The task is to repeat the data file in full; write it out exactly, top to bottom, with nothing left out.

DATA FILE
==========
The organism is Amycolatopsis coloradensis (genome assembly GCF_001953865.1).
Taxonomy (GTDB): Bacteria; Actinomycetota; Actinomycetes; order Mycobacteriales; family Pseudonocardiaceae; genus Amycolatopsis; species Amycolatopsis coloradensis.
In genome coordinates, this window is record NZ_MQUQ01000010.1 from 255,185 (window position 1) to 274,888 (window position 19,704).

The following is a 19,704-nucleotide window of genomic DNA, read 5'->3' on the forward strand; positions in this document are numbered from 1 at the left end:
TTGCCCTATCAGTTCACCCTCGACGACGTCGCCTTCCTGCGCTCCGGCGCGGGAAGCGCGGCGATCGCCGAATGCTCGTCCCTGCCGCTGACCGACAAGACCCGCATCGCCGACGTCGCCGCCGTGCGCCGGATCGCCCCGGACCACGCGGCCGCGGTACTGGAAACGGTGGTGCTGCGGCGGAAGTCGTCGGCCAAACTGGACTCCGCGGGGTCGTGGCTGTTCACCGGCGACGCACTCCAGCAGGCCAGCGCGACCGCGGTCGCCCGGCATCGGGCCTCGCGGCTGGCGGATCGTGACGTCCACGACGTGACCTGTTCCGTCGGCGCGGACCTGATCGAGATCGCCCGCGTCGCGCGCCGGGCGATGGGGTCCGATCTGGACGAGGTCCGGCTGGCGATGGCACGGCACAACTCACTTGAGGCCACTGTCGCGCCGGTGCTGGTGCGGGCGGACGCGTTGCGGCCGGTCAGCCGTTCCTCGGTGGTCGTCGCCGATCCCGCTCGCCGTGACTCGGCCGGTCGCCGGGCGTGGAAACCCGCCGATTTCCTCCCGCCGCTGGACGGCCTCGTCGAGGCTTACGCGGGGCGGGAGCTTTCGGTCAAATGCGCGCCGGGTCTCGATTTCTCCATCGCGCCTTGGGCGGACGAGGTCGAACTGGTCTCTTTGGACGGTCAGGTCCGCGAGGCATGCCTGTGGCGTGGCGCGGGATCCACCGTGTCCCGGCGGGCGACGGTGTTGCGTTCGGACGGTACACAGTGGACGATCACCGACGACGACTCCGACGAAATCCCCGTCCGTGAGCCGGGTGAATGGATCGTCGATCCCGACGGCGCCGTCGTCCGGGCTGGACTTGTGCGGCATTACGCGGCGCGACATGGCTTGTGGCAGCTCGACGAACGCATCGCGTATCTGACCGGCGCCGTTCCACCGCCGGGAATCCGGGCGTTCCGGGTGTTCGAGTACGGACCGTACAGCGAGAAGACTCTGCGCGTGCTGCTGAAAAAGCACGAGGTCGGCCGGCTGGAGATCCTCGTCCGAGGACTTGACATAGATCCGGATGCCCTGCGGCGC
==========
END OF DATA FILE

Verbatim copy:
The organism is Amycolatopsis coloradensis (genome assembly GCF_001953865.1).
Taxonomy (GTDB): Bacteria; Actinomycetota; Actinomycetes; order Mycobacteriales; family Pseudonocardiaceae; genus Amycolatopsis; species Amycolatopsis coloradensis.
In genome coordinates, this window is record NZ_MQUQ01000010.1 from 255,185 (window position 1) to 274,888 (window position 19,704).

The following is a 19,704-nucleotide window of genomic DNA, read 5'->3' on the forward strand; positions in this document are numbered from 1 at the left end:
TTGCCCTATCAGTTCACCCTCGACGACGTCGCCTTCCTGCGCTCCGGCGCGGGAAGCGCGGCGATCGCCGAATGCTCGTCCCTGCCGCTGACCGACAAGACCCGCATCGCCGACGTCGCCGCCGTGCGCCGGATCGCCCCGGACCACGCGGCCGCGGTACTGGAAACGGTGGTGCTGCGGCGGAAGTCGTCGGCCAAACTGGACTCCGCGGGGTCGTGGCTGTTCACCGGCGACGCACTCCAGCAGGCCAGCGCGACCGCGGTCGCCCGGCATCGGGCCTCGCGGCTGGCGGATCGTGACGTCCACGACGTGACCTGTTCCGTCGGCGCGGACCTGATCGAGATCGCCCGCGTCGCGCGCCGGGCGATGGGGTCCGATCTGGACGAGGTCCGGCTGGCGATGGCACGGCACAACTCACTTGAGGCCACTGTCGCGCCGGTGCTGGTGCGGGCGGACGCGTTGCGGCCGGTCAGCCGTTCCTCGGTGGTCGTCGCCGATCCCGCTCGCCGTGACTCGGCCGGTCGCCGGGCGTGGAAACCCGCCGATTTCCTCCCGCCGCTGGACGGCCTCGTCGAGGCTTACGCGGGGCGGGAGCTTTCGGTCAAATGCGCGCCGGGTCTCGATTTCTCCATCGCGCCTTGGGCGGACGAGGTCGAACTGGTCTCTTTGGACGGTCAGGTCCGCGAGGCATGCCTGTGGCGTGGCGCGGGATCCACCGTGTCCCGGCGGGCGACGGTGTTGCGTTCGGACGGTACACAGTGGACGATCACCGACGACGACTCCGACGAAATCCCCGTCCGTGAGCCGGGTGAATGGATCGTCGATCCCGACGGCGCCGTCGTCCGGGCTGGACTTGTGCGGCATTACGCGGCGCGACATGGCTTGTGGCAGCTCGACGAACGCATCGCGTATCTGACCGGCGCCGTTCCACCGCCGGGAATCCGGGCGTTCCGGGTGTTCGAGTACGGACCGTACAGCGAGAAGACTCTGCGCGTGCTGCTGAAAAAGCACGAGGTCGGCCGGCTGGAGATCCTCGTCCGAGGACTTGACATAGATCCGGATGCCCTGCGGCGC